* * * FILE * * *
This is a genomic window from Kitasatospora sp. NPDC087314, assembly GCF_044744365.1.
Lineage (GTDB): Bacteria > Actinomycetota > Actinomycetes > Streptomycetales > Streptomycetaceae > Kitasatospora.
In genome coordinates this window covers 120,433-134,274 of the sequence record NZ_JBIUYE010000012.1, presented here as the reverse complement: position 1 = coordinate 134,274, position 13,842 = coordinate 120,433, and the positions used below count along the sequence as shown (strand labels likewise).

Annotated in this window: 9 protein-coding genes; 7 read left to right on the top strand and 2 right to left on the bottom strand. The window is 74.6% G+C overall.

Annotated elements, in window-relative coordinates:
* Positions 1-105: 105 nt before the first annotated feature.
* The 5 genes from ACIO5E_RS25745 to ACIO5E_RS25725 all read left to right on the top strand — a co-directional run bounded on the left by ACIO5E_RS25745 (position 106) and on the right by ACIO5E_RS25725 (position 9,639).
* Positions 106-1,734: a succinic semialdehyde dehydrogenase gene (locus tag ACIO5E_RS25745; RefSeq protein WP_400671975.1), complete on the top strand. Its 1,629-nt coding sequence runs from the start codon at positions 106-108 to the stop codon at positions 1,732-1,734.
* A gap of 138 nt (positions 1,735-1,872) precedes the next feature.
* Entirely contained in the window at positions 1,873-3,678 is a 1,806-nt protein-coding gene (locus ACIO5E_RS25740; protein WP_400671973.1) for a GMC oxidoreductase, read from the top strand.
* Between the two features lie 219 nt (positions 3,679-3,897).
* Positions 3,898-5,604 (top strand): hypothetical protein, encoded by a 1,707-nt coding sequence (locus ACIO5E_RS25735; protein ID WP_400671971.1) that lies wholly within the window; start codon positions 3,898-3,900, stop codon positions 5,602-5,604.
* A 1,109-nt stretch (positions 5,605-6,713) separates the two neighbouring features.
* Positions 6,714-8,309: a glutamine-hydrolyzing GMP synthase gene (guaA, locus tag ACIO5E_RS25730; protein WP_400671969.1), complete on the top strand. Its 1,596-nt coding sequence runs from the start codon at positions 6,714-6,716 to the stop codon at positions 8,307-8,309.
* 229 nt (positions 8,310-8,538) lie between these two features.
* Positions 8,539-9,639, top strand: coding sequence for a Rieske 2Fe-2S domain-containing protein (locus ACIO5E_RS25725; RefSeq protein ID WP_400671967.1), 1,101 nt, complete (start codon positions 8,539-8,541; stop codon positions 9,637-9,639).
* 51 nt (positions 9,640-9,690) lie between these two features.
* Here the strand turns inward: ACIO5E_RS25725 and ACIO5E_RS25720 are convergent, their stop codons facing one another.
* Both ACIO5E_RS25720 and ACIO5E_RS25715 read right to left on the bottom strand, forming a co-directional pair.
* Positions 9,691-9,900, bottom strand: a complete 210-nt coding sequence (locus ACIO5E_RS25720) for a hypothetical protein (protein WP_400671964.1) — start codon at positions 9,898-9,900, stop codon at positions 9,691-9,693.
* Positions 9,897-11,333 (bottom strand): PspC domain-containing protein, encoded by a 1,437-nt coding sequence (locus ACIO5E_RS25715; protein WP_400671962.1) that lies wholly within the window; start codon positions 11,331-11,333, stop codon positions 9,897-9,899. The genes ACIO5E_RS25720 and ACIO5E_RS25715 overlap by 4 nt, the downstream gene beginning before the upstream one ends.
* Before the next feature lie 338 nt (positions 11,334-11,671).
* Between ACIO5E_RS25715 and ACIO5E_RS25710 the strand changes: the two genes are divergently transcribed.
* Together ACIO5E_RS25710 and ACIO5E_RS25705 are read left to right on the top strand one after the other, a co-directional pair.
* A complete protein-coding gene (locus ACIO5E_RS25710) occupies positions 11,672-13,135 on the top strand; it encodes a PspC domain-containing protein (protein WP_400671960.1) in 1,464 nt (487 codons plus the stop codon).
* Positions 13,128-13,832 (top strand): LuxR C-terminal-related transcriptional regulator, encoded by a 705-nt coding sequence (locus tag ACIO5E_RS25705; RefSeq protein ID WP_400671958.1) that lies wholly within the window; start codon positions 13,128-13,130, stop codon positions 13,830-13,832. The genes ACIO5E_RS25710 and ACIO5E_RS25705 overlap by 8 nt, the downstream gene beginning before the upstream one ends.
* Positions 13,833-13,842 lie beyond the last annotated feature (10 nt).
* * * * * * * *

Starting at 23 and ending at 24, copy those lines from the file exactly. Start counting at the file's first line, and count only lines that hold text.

* Between ACIO5E_RS25715 and ACIO5E_RS25710 the strand changes: the two genes are divergently transcribed.
* Together ACIO5E_RS25710 and ACIO5E_RS25705 are read left to right on the top strand one after the other, a co-directional pair.